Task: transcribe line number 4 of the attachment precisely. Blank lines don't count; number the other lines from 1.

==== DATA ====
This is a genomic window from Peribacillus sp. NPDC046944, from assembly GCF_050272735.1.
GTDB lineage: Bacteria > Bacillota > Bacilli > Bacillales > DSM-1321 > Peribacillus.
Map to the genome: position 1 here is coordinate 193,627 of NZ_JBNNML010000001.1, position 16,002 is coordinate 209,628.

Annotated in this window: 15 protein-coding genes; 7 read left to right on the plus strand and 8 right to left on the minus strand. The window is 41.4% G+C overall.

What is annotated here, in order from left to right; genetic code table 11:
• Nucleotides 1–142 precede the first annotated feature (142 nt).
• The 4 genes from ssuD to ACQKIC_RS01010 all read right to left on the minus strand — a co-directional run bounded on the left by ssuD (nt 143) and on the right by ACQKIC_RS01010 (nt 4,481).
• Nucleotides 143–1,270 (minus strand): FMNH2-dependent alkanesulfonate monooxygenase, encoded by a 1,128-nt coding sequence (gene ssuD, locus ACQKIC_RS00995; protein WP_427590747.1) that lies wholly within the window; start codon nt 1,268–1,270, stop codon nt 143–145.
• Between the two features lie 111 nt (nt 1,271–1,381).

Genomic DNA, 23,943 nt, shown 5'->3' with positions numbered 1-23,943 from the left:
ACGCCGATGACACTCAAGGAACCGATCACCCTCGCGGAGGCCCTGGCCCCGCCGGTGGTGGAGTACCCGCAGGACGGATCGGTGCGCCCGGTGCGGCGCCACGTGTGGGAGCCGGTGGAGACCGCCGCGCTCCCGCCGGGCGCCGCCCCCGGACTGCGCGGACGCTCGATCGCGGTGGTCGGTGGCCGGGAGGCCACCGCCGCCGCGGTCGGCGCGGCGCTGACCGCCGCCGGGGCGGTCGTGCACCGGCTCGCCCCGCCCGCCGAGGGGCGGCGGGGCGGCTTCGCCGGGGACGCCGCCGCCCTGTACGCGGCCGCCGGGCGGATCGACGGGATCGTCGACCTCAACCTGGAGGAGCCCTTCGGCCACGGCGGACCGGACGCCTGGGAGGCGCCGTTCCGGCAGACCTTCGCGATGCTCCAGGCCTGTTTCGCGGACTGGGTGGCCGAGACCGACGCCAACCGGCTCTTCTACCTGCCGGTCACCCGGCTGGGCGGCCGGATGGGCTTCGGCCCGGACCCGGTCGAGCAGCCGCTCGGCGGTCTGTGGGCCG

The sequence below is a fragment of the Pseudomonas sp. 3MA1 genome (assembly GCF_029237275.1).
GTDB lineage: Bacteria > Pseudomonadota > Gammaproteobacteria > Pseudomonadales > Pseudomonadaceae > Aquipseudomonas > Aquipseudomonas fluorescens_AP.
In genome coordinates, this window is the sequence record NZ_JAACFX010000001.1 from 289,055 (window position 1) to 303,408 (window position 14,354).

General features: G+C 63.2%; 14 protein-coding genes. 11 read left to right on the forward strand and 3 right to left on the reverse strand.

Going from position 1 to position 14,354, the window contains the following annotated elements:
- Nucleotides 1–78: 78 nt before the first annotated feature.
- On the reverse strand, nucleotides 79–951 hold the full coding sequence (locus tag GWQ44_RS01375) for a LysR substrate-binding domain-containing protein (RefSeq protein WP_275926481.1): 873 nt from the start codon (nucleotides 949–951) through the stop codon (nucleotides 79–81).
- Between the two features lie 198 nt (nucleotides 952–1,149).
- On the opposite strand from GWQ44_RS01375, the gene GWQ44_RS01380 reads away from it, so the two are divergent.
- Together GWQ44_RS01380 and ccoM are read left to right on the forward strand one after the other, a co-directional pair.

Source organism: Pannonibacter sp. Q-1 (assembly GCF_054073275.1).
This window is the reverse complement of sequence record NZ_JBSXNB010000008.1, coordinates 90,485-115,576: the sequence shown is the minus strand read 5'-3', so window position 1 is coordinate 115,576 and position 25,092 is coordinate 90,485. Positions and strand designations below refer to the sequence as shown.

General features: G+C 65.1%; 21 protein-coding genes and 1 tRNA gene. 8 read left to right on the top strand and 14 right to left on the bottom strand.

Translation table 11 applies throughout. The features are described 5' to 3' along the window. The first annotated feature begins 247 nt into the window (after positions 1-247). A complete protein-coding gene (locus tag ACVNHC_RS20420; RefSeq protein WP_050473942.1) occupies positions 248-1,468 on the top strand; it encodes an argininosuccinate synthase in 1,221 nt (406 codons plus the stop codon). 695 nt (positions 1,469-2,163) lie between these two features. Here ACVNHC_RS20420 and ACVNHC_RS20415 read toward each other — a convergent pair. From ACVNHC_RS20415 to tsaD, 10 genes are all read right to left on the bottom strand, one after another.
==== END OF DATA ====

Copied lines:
Annotated in this window: 15 protein-coding genes; 7 read left to right on the plus strand and 8 right to left on the minus strand. The window is 41.4% G+C overall.